(p. A13) In the annals of publishing, there may be a precedent or two for a venerable military historian setting aside his generals and artillery to evoke the love affair that consumed him as a younger man, but it’s probably safe to say that in none of these memoirs is the object of adoration feathered, 10 inches tall and given to maniacally attacking the historian’s shoelaces. Such is the case with Martin Windrow’s “The Owl Who Liked Sitting on Caesar.” If the above description makes the book sound funny, touching and divertingly novel, so it is. But there’s more to it than that. In relaxed yet lapidary prose, Mr. Windrow–best known for “The Last Valley,” his 2004 account of the Battle of Dien Bien Phu–has produced an homage to both a creature and its species that is almost Leonardo-like in its precision and spirit of curiosity. The result is nothing less than a small masterpiece of animal literature.
. . .
Mumble became his mate-equivalent, and he hers. With the restraint typical of an educated Englishman of his generation, he does not dilate on what she meant to him, but we feel it the more keenly for his reticence.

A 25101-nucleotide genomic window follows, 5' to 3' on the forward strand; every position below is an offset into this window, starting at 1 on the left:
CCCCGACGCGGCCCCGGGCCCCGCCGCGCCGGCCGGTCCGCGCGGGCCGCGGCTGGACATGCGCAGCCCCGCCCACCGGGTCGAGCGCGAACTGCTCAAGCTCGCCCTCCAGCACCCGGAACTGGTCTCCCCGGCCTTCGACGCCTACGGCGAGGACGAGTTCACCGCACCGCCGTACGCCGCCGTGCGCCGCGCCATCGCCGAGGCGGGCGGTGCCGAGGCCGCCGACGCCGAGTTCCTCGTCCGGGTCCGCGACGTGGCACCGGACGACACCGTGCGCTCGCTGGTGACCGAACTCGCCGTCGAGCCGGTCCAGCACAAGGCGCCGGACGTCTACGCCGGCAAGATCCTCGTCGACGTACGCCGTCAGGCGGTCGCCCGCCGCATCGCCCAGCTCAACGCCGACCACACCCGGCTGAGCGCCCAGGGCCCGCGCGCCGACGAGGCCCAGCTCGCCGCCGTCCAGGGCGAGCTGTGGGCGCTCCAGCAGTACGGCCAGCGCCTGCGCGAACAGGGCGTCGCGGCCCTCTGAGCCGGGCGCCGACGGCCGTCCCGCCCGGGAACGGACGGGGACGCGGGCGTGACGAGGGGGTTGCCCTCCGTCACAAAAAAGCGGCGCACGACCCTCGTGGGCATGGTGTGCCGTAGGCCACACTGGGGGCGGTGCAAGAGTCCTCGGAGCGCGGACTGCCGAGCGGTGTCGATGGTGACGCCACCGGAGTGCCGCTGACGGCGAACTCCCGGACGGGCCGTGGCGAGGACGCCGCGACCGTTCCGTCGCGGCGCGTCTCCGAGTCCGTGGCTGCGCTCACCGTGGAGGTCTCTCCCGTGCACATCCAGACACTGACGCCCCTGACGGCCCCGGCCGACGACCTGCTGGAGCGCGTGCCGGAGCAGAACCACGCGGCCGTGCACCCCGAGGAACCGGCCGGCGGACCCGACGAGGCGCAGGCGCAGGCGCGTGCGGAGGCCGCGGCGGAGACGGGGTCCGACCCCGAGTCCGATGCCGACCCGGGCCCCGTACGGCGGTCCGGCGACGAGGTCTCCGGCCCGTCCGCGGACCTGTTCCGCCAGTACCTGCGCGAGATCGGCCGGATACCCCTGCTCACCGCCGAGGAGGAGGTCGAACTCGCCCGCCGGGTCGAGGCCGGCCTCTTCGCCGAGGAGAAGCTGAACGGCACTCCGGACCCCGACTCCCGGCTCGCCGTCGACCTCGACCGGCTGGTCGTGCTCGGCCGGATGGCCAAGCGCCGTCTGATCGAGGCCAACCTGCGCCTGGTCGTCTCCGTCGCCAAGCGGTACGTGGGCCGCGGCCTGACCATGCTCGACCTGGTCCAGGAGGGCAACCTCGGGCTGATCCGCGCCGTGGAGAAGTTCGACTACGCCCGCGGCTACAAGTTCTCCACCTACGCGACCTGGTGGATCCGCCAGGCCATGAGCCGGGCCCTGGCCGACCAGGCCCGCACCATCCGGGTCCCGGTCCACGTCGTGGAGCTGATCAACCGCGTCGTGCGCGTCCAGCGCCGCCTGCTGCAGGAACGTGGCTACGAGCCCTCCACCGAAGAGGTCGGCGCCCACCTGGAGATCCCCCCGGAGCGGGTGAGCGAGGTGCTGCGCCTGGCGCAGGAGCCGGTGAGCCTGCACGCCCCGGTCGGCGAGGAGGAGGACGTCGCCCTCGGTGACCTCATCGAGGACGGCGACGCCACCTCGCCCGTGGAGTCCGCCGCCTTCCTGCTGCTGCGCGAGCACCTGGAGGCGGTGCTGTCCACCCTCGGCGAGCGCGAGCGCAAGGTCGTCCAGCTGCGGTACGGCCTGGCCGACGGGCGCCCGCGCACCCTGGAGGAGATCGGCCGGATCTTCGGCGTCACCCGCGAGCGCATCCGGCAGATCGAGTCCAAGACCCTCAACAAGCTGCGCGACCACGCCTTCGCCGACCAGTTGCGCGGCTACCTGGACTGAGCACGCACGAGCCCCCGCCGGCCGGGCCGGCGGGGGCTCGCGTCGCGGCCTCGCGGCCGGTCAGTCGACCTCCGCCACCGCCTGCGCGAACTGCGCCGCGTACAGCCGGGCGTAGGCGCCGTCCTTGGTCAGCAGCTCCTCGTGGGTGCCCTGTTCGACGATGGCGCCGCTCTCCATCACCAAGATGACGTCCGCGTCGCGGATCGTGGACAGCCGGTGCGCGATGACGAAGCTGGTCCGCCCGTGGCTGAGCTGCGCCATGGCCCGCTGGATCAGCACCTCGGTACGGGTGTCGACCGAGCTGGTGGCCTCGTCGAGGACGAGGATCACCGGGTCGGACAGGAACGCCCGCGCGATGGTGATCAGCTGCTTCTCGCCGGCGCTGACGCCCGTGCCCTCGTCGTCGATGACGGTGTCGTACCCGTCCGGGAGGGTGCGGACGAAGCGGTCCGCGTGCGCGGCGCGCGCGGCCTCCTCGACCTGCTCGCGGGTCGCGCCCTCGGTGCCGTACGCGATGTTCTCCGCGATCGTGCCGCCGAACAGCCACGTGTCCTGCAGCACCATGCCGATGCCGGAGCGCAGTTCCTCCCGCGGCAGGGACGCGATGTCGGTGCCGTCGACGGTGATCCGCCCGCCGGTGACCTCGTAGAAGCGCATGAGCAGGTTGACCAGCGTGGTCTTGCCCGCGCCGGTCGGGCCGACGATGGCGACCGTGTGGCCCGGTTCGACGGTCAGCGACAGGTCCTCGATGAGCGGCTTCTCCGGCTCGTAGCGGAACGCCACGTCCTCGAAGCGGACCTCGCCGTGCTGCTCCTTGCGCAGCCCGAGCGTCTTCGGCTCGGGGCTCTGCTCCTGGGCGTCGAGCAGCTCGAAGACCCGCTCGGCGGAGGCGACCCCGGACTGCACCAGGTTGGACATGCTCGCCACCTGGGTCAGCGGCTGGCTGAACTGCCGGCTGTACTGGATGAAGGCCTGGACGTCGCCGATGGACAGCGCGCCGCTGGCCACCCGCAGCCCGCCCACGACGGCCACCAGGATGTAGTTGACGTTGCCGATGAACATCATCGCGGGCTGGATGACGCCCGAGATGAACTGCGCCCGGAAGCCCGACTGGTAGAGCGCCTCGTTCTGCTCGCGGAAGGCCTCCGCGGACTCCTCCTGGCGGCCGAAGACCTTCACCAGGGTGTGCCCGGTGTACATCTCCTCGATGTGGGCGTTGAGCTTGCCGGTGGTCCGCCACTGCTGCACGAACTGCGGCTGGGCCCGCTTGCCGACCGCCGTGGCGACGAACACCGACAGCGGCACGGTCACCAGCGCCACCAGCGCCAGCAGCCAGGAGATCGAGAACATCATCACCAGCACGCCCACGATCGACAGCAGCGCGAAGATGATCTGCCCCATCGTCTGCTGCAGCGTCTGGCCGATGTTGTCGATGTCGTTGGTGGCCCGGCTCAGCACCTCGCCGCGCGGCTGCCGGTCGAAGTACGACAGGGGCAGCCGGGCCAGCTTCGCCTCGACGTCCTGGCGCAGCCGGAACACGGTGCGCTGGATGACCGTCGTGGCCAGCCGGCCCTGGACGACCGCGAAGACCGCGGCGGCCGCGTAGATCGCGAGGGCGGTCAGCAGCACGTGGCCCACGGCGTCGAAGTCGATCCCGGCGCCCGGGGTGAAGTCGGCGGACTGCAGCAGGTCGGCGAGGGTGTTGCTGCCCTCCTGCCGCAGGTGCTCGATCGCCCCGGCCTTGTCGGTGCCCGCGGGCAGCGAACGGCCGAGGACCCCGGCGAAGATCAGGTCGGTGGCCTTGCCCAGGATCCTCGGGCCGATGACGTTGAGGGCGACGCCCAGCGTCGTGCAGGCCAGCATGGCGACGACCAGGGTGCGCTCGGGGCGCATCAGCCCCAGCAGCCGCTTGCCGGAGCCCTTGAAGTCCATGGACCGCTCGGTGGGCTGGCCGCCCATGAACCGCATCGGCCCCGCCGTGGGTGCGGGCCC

A paradoxical pitfall of animal literature is that it achieves its effects too easily: Consider how quick we are to laugh when a writer so much as mentions a monkey. The good stuff, however, stands out for its refusal to push buttons or indulge in glib anthropomorphism. In this perfect book, Mr. Windrow may compare Mumble to a samurai and think of her as hurling at pigeons the owlish equivalent of a certain Anglo-Saxon expletive, but he never loses sight of what she is: Strix aluco, a beautiful alien.
For the full review, see:
BEN DOWNING. “BOOKSHELF; Full Feather Jacket; A military historian and an owl make a home together in a London high-rise. Visitors are issued vintage helmets for protection.” The Wall Street Journal (Weds., July 2, 2014): A13.
(Note: ellipsis added; italics in original.)
(Note: the online version of the review has the date July 1, 2014, and has the title “BOOKSHELF; Book Review: ‘The Owl Who Liked Sitting on Caesar’ by Martin Windrow; A military historian and an owl make a home together in a London high-rise. Visitors are issued vintage helmets for protection.”)
The book being reviewed is:
Windrow, Martin. The Owl Who Liked Sitting on Caesar: Living with a Tawny Owl. New York: Farrar, Straus and Giroux, 2014.